George Shand, Wednesday 11th December 2013.
The day of our most recent visit was also the first day of a winter storm that brought chaos to the whole region –howling winds, thunderstorms and torrential rain – with the promise of snowstorms in Jerusalem. (Our journey to the Erez Terminal checkpoint for travel out of Israel into Gaza took longer than we anticipated, and we were very late in arriving.) We were met at the other side by a Hospital mini-bus, which took a very circuitous route into Gaza City and to the Hospital. “We can’t travel directly to the Hospital,” said our driver, Abu George, “because so many of the city centre streets are already flooded.”
It was a very overcast, dark morning. The streets were deserted of pedestrians. However, many businesses seemed to be open, although few had any lighting. “All the schools are closed today. Not just because of the weather, but also because there’s no electricity for heating or lighting.” said Abu George. We noticed a few shops with some limited lighting. “Some shops have their own generators,” said Abu George. “Kerosene powered. Some of these are quite dangerous in the home. The Hospital sees many people with burns.”
At the Hospital we were met by our host Suhaila Tarazi, who has been Director of the Hospital for over 15 years. Suhaila is an orthodox Christian, and was the first woman from Gaza to get a degree in Hospital Management. The Hospital was founded in 1882 by the Church Mission Society (CMS) of the Church of England, and in 1982 was passed over to the management of the Episcopal Diocese of Jerusalem.
We had many questions for Suhaila about Gaza, and about how the Hospital is faring. Our last visit to the Hospital had been in the height of summer, and we had then found Gaza City to be a hive of activity, with lots of construction. But now, there is absolutely nothing positive to report. Suhaila outlined the many restrictions impacting on the Community and the Hospital.
Blockade. The recent blockade from Egypt has meant all the ‘tunnels’ are closed, and so no gasoline or construction materials are entering Gaza that way. About 20,000 workers associated with the tunnels have therefore lost their jobs, and possibly a further 40,000 construction workers are now idle because of the lack of cement and steel and other building materials. From the Israeli side, building materials are only now allowed for some projects under the supervision of international agencies like UNRWA.
Electricity. At the moment Gaza City has electricity only six hours a day, and there is no timetable of when electricity is available. “Women often rise at midnight to do their laundry and cooking,” said Suhaila, “if that’s when the power is on.” This is a very difficult situation for the Hospital, of course, as it is not possible to predict when there will be power. Most of the time they have to use their own generators. During our visit there was no heating on in the Hospital office. Suhaila, wrapped in a thick coat and a scarf round her neck, said, “The gasoline we buy from Israel, which is all that is now available, is better quality, but it is more than twice as expensive. We have to ensure we don’t waste anything, so that the Hospital can continue to function.” But the continual use of the Hospital generators is quite a drain on their financial resources. And Suhaila shared further, “There is no power at home either. If power is on when I am working, it will not be on when I get home. I worry for large families – to get any light they will need to keep doors open, and of course that also lets the cold in.”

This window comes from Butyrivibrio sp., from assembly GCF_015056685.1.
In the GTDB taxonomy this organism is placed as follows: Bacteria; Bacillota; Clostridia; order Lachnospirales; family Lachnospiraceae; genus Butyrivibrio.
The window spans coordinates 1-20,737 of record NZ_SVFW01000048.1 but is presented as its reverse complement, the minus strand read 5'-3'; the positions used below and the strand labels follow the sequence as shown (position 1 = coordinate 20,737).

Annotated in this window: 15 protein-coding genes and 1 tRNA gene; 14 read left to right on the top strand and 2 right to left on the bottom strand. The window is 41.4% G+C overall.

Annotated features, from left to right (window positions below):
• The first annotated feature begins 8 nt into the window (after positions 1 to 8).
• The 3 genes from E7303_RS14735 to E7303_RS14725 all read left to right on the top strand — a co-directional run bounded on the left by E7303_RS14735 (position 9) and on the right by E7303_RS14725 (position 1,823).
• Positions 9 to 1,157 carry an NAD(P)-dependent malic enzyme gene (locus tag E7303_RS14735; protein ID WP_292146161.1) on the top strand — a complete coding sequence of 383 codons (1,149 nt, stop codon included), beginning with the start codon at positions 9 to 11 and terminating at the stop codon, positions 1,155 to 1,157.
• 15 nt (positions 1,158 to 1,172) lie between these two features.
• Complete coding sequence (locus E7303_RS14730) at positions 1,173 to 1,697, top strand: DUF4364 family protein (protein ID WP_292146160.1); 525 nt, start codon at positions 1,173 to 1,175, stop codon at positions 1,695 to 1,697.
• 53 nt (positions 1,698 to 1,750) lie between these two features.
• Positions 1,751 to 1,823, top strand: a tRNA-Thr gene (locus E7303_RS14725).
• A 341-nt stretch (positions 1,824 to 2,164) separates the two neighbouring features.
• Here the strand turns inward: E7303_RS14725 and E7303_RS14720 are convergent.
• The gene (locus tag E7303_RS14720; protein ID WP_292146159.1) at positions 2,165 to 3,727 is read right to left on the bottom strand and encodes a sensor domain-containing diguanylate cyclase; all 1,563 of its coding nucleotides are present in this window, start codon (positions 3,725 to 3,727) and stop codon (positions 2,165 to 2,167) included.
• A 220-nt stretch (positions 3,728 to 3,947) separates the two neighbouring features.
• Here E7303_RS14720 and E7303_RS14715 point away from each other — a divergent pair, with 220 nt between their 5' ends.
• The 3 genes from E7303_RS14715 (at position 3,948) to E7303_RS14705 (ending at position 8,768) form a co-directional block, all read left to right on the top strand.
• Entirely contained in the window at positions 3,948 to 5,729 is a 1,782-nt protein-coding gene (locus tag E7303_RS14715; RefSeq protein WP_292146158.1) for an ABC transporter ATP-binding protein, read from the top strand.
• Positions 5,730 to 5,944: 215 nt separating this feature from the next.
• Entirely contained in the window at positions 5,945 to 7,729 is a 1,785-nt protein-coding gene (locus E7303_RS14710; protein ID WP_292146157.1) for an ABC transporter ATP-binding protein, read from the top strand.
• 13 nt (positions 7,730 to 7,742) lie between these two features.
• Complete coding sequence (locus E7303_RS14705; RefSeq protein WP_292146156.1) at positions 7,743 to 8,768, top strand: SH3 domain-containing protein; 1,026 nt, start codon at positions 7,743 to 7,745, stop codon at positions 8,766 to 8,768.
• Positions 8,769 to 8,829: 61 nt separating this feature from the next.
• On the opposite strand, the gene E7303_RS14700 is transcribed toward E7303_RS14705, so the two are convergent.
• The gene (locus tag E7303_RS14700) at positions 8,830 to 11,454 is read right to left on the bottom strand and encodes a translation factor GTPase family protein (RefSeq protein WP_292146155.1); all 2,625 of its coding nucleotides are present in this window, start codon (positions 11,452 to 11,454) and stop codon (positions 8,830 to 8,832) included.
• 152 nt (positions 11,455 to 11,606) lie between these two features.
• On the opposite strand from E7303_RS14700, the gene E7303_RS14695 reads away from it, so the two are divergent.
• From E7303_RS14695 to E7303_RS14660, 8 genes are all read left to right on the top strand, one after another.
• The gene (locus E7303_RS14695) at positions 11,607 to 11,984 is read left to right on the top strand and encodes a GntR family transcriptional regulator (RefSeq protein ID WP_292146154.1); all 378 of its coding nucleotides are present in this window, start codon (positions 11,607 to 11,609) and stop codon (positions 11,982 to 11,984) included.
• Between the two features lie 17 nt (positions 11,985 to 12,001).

Water. The community faces a similar situation with water. The supply is intermittent. We were told that the water quality is getting even worse. Water tastes salty, and some of it is contaminated now by sewage. The United Nations recently produced a report stating that by 2020 – at the latest – the water supply to Gaza will be unusable, and the Gaza aquifer destroyed for centuries to come.
Sewage. The failure of the Sewage Treatment Works now means that every day 13 million cubic metres of untreated sewage is poured into the sea. This is creating widespread health concerns. Also, because of the restriction imposed on fishermen – currently Gazan boats cannot fish beyond a six mile limit from the shore – there is concern about the impact this will have on the fishing stocks, and also on the quality of the fish caught.
Food. Again, food is in short supply. Reports by the World Food Organisation state that 60% of Gazans are dependent on food support., and 51% are food insecure.
Unemployment. Even before the closure of the tunnels and the knock on effect this has on construction, etc, it was being reported that 52% of the working population were unemployed.